The city of Imperial Beach (Google Maps satellite view) is south of San Diego, next to the border with Mexico. To the immediate north is the peninsula containing Coronado, and there is a ton of Navy and Marine bases throughout the San Diego area. The important aspect to this story is that Imperial Beach has a long coast-line, including one section that’s a narrow piece of habitable land wedged between the ocean and some marsh-land.

The terrain reminds me of the barrier islands my family vacationed on in New Jersey, Virginia and North Carolina when we lived on the east coast many years ago. This sort of terrain is always barely hanging on, because it’s essentially a sand bar that collected enough solidity that humans decided it would be a good place to live. I know from having been exposed to the history of Hatteras Island that a strong storm, like a hurricane, can drastically change such terrain.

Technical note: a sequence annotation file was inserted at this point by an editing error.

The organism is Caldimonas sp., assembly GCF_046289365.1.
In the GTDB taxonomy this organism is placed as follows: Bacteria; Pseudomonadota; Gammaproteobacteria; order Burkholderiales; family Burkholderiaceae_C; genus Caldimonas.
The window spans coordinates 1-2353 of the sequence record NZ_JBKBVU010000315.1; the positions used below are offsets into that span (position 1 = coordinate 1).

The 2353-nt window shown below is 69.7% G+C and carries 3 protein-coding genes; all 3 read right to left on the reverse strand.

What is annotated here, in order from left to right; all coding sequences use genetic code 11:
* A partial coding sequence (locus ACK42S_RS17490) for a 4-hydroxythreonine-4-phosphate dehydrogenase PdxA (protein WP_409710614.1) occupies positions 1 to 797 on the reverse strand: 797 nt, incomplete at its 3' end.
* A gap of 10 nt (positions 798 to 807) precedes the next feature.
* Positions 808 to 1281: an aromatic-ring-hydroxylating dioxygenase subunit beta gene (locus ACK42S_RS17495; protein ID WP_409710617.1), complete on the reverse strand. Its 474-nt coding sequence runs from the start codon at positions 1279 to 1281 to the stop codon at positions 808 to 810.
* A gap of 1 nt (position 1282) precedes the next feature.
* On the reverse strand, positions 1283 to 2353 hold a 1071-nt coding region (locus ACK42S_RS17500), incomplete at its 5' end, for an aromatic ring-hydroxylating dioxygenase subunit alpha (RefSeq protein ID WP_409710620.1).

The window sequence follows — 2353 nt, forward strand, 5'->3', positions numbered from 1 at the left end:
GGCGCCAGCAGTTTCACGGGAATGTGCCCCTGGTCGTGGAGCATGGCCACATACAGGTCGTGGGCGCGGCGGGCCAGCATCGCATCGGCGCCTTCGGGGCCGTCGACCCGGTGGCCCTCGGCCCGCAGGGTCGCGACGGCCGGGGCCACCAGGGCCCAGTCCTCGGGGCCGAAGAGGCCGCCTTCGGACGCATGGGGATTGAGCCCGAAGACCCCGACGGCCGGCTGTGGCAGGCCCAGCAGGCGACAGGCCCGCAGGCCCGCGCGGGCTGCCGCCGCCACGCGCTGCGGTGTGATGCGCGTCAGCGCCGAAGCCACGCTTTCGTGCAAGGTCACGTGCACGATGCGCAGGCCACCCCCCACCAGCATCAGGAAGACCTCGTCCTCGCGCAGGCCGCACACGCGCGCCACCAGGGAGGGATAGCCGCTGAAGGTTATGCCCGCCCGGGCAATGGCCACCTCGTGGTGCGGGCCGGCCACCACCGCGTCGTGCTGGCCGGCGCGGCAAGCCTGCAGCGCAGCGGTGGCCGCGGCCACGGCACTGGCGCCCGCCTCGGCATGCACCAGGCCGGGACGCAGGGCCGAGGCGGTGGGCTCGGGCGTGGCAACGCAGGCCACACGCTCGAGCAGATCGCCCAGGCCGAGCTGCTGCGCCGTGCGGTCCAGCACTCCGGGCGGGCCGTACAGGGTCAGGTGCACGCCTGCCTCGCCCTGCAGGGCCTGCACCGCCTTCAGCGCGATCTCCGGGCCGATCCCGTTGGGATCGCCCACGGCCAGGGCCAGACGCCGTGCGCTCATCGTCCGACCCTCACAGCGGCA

What’s happening today – according to this video – is that at least twice a year an “extreme high tide” event causes the ocean to flood the city streets. The city puts up a few “Flooded” signs, and uses a backhoe to move the sand back onto the beach. The city also pours new sand on the beach regularly in order to protect the coast-line, and I see from the Google Maps satellite view (link above) that there’s a sort of seawall around the houses.

However the Vice News video embedded below shows ocean waves washing over the top of those seawall-like barriers and into the back yard of houses along the beach. Clearly they aren’t providing much protection.